Utah's Ash Trees in Danger of Destructive Insect Infestation

Jan 20, 2015

15 to 20 percent of urban trees in Utah are Ash Trees, and according to the Utah Department of Agriculture and Food, they are all in danger of an insect infestation.  

The insect is the Emerald Ash Borer. Although it hasn’t yet been detected in Utah, the Department of Food and Agriculture is bracing for its arrival. Clint Burfitt is the department’s entomologist. He says the insects have been wiping out different species of Ash Trees all over North America.

“All the way up from Quebec down to Arkansas, now it’s as far west as Boulder Colorado. It’s not a matter of if Emerald Ash Borer gets here, but when. It’s the most destructive forest pest ever in North America as far as we’ve determined,” says Burnfitt.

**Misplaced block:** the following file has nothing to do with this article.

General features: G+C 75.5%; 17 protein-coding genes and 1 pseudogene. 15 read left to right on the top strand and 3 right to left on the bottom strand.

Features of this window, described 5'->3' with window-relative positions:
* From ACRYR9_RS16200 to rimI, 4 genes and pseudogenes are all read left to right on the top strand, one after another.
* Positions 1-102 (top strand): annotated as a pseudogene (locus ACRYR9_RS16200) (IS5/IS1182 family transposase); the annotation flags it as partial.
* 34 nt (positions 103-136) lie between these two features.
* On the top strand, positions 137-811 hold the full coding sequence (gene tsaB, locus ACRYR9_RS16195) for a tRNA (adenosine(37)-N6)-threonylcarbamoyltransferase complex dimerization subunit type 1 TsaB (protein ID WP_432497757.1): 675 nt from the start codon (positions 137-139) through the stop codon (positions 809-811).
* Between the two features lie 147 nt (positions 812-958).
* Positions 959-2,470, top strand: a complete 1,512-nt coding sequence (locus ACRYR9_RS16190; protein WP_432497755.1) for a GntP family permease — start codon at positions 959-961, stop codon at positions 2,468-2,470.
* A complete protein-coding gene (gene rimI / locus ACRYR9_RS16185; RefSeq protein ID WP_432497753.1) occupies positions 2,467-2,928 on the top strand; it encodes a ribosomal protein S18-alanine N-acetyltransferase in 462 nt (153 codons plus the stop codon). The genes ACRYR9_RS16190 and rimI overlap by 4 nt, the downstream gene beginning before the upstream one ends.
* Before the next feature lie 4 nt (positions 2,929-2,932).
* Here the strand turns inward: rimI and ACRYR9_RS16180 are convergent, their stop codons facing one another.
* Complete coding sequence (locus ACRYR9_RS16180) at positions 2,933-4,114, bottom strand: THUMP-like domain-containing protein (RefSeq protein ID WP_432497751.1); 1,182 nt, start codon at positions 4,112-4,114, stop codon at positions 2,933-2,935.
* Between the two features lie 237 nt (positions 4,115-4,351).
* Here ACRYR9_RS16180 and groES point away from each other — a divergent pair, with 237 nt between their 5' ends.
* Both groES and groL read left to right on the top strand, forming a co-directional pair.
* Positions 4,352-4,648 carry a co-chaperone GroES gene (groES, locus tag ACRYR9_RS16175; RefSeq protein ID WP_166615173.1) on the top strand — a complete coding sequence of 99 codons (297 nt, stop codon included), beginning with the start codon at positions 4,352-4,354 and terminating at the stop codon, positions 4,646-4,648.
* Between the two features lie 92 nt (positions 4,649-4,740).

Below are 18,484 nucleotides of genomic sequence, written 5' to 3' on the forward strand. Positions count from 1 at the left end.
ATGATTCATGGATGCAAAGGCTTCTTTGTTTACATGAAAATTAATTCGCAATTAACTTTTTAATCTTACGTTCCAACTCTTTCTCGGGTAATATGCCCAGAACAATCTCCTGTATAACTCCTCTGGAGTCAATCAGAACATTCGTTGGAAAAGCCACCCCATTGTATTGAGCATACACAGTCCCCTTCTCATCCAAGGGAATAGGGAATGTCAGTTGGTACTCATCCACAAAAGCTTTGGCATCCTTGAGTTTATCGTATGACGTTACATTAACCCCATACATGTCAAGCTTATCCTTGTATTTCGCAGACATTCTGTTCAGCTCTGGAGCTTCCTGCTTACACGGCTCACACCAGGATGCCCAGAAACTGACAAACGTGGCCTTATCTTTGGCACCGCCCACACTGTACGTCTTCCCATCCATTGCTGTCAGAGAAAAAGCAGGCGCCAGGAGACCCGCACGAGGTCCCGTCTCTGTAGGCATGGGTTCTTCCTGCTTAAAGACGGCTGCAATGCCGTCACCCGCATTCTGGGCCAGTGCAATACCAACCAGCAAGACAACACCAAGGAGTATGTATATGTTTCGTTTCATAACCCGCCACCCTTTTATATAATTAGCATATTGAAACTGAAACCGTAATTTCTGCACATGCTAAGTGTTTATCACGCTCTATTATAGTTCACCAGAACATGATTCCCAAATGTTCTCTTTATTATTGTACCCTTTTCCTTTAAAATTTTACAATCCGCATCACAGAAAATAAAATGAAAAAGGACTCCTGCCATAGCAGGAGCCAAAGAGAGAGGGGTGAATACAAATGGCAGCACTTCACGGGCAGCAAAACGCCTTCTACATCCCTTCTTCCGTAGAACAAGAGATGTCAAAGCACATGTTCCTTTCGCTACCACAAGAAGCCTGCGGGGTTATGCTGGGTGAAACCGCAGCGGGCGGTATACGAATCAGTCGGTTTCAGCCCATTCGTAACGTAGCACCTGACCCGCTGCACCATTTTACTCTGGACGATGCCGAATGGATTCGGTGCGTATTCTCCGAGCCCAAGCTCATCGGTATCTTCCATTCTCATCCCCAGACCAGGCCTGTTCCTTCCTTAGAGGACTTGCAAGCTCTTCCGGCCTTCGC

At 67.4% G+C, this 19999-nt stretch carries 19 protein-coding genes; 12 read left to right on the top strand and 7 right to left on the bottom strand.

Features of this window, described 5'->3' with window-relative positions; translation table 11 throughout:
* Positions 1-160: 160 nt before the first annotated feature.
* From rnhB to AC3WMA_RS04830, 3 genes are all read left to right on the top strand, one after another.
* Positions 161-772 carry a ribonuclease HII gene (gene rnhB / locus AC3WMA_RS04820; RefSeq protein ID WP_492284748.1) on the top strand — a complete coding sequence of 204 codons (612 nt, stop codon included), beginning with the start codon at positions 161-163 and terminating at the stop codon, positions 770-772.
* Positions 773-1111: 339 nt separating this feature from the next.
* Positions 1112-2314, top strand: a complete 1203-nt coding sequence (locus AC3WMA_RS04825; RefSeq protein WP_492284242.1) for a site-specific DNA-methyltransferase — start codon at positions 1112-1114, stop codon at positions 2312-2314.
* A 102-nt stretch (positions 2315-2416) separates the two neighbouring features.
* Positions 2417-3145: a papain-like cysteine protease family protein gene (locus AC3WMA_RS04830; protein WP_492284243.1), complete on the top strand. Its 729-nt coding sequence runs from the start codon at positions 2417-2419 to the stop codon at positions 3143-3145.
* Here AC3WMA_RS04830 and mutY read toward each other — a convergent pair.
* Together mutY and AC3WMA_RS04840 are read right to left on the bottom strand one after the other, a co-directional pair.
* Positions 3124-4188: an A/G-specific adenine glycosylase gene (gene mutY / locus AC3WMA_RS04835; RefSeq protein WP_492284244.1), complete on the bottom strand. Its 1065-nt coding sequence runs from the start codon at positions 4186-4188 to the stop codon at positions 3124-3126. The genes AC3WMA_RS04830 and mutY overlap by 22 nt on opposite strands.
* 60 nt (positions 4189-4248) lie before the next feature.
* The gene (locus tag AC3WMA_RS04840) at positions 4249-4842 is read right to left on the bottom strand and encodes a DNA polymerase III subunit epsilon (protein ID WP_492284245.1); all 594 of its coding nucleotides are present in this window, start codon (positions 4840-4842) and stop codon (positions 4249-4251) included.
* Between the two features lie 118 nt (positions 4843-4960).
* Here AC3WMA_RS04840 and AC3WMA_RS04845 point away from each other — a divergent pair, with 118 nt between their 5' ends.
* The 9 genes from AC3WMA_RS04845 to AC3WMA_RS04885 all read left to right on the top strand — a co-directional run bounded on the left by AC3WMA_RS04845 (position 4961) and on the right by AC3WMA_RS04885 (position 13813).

The department estimates that the Emerald Ash Borer has killed more than 50 million Ash trees in the U.S. and is most likely spreading from fire wood being transported from one location to another. Burfitt says it’s important for people to burn wood where they buy it or collect it because once an Ash Tree is infested, it only has four to ten years before it dies.

“These trees would become hazard trees. You don’t want dead trees lining your street. In a wind storm they call fall down and hit people’s cars or houses," Says Burnfitt

To prevent further destruction and costs, the department is urging cities to remove Ash Trees from their city planning lists. So far only Salt Lake, South Salt Lake, Bluffdale and Provo have complied.